Republicans also questioned the need for PCIP in part because about 35 states already operate high-risk insurance pools for people with serious health conditions. However, Larsen said those state high-risk pool premiums are sometimes twice as expensive as the federal program, and many state programs have waiting lists.

Enrollment in PCIP has been slow. The program had signed up only 12,437 people as of Feb. 1. The Congressional Budget Office had estimated that 200,000 people would register for PCIP each year. So far the program has cost about $100 million.

Two possible reasons for the lower-than-expected enrollment are the program's relatively high premiums and difficulties among some potential applicants in obtaining denial letters from health plans, said Jeff Cornett, RN, MSN, director of training, research and advocacy for Hemophilia of Georgia. Premiums for people 55 and older can be several hundred dollars a month, according to estimates generated by the administration's website.

Larsen said his office, the CMS Center for Consumer Information and Insurance Oversight, has worked closely with advocacy groups such as the American Cancer Society to increase awareness of PCIP. The office also has reduced the premiums by 20% in the 23 states where it runs the program. An additional 27 states run their own PCIPs, some of which also have reduced premiums, Larsen said. The agency also started accepting additional types of documentation showing that an applicant cannot acquire traditional health insurance.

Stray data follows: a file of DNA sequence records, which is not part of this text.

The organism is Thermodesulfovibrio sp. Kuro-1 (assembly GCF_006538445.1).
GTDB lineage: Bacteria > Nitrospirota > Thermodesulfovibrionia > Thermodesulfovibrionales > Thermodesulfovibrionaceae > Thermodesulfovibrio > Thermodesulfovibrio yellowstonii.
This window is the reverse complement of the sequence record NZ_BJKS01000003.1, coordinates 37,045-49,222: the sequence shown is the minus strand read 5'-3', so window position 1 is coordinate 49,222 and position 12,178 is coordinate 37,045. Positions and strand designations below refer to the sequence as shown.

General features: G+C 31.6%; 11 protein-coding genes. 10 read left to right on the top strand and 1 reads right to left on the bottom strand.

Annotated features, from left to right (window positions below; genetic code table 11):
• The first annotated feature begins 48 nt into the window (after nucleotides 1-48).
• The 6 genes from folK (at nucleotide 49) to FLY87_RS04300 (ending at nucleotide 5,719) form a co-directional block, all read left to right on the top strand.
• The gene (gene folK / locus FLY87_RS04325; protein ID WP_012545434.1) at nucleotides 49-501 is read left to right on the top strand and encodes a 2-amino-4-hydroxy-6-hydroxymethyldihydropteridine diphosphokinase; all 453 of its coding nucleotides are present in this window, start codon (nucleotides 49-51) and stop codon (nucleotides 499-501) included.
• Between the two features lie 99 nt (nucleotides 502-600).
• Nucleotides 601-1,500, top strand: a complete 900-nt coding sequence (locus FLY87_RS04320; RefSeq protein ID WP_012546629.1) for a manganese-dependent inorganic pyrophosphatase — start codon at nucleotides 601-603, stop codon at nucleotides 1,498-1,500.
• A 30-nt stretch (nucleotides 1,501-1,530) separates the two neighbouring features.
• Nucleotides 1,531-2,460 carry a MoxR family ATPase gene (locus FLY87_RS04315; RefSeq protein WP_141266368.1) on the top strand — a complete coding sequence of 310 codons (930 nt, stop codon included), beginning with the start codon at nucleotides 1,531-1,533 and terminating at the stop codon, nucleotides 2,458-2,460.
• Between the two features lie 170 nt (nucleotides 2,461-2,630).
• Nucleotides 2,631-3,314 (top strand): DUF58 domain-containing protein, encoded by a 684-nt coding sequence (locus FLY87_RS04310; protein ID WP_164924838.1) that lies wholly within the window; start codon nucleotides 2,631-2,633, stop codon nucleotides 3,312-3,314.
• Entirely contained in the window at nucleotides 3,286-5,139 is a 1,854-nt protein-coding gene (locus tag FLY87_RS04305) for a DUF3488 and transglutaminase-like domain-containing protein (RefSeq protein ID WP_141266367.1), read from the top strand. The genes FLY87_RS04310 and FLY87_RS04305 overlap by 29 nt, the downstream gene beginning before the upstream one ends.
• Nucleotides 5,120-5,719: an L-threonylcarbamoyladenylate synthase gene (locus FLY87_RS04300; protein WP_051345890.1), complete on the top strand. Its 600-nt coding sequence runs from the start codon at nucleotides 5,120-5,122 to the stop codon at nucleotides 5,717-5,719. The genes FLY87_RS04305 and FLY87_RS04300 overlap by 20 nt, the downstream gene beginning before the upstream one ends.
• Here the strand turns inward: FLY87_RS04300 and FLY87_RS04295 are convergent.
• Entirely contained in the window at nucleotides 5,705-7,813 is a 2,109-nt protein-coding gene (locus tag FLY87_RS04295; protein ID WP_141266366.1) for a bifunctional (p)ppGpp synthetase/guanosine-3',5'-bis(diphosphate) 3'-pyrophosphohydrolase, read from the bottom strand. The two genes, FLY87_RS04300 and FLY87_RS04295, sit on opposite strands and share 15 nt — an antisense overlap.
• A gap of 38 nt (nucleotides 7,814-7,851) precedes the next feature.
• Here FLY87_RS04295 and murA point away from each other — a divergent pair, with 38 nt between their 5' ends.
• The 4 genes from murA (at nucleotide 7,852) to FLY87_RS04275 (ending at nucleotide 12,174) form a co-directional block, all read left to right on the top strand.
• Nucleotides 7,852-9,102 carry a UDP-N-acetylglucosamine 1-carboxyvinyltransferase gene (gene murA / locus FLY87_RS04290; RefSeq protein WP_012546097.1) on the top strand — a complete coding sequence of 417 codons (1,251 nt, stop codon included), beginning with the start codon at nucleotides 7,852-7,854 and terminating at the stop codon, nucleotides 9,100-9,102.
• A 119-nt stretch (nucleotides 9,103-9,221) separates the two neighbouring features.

Rep. Henry Waxman (D, Calif.) said the subcommittee hearing was not a legitimate attempt at congressional oversight because Republican leaders refused to allow Democrats to call witnesses who had signed up for either of the two programs under attack. "This is just a partisan show," he said.

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Slow start for high-risk pool

Fewer people than expected have signed up for high-risk insurance pools created by the health system reform law since last summer and run by states or the federal government. The Congressional Budget Office estimated enrollment would average 200,000 people a year between 2011 and 2013, but as of Feb. 1, total enrollment was only about 12,500. Twenty-seven states run their own high-risk plans, and most other states and the District of Columbia use the federal plan.

State programs Federal programs
Pennsylvania 2,046 Texas 1,007
Illinois 943 Florida 613
Ohio 726 Georgia 399
California 706 Arizona 270
North Carolina 674 South Carolina 242
Oregon 483 Virginia 204
Colorado 434 Tennessee 171
New York 411 Indiana 131
Wisconsin 307 Nevada 125
New Jersey 216 Louisiana 92
New Mexico 198 Alabama 61
Oklahoma 190 Mississippi 58
Missouri 166 Kentucky 56
Montana 153 Wyoming 49
Arkansas 147 Idaho 42
Maryland 145 Nebraska 39
Washington 139 Delaware 34
Utah 117 Minnesota 29
Kansas 112 Hawaii 23
Michigan 89 West Virginia 15
Rhode Island 85 District of Columbia 10
Iowa 80 North Dakota 5
New Hampshire 78
South Dakota 62
Connecticut 22
Alaska 20
Maine 13

Note: Enrollment began in each state between Aug. 1 and Oct. 25, 2010. Vermont and Massachusetts already had their own preexisting condition health plans.

Source: "State by State Enrollment in the Pre-Existing Condition Insurance Plan, as of Feb. 1, 2011," Dept. of Health and Human Services, February (link)